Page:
Aside from whey protein, creatine is probably the most-used muscle building supplement in gyms all over the world. Yet, creatine is surrounded by myths and rumors spread by people in gyms, magazines and on the internet who really do not understand what creatine is and how it works. It’s these rumors that either stop people from taking it or teaches them to use it incorrectly.
Common creatine myths:
- Creatine stunts your growth
- Creatine is a form of anabolic steroid
- Creatine is illegal
- Creatine makes you fat
- If you stop taking creatine you get withdrawal symptoms
- The more creatine you take the more you’ll grow
If you know anything about creatine you just have to laugh at some of those! So today I’m going to answer some questions I often get asked about creatine and hopefully clear up some of the rumors while I’m at it!
What is creatine?
Creatine is a substance made by the body and used to store energy. The chemical name for Creatine is methyl guanidine-acetic acid. Creatine is made up of three amino acids - Arginine, Glycine and Methionine. Our liver has the ability to combine these three amino acids and make creatine.
The other way we get creatine is through our diet, or dietary supplements. Foods that are high creatine include red meat and fish.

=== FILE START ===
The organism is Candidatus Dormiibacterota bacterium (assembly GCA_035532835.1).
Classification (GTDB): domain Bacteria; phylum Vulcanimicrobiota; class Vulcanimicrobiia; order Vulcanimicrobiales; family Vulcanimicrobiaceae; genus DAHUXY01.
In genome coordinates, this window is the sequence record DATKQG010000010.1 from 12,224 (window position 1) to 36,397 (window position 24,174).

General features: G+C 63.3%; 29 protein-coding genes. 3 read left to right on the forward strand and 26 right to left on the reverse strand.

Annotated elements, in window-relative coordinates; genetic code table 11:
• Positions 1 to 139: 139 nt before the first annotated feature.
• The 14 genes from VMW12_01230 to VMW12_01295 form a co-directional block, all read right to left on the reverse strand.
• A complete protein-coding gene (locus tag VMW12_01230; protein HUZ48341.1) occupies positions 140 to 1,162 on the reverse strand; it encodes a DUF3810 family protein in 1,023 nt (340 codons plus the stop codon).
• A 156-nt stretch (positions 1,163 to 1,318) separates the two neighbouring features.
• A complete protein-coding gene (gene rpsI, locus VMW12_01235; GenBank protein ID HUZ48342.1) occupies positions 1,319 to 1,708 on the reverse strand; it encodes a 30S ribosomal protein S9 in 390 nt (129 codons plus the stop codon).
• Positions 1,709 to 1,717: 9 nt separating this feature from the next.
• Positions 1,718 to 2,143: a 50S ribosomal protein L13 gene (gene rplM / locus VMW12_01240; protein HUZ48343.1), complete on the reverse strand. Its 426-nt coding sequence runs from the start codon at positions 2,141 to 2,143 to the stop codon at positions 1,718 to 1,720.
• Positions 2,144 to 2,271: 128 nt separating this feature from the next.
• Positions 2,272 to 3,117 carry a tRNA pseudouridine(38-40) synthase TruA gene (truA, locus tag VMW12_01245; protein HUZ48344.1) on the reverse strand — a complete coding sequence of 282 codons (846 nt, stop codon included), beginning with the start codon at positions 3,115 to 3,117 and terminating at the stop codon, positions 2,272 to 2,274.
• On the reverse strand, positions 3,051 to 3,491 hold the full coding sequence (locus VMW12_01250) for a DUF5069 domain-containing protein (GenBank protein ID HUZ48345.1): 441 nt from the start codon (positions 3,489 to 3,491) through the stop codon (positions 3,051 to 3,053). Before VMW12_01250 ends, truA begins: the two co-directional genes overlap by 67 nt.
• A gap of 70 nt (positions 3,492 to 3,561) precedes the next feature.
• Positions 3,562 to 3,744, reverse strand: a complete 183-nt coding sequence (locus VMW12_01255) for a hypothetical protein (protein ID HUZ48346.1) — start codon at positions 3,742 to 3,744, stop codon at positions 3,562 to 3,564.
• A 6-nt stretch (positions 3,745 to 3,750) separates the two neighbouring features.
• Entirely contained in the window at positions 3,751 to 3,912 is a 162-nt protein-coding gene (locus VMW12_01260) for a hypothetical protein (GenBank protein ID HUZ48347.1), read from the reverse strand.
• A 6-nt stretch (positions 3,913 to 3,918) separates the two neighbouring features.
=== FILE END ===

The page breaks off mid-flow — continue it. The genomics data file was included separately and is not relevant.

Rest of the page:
What does creatine do?
I could write a whole article about what creatine does so I’ll keep this short and to the point. Creatine has 4 basic roles.
- Provides energy to your muscles
- Enhances protein synthesis
- Increases cell volume
- Lactic acid buffer
The main points you really need to worry about are 1 and 3. The first point is providing energy. To understand how creatine works you need to learn about ATP. ATP is your body’s source of explosive energy. Your body can get energy from other sources such as carbohydrates, but it takes much longer to convert carbohydrates to a usable energy source. So when you need energy fast, your body turns to its ATP sources. ATP can provide a huge amount of energy to your muscles fast, but it doesn't last long. In fact, you can deplete your ATP stores in just 15 seconds.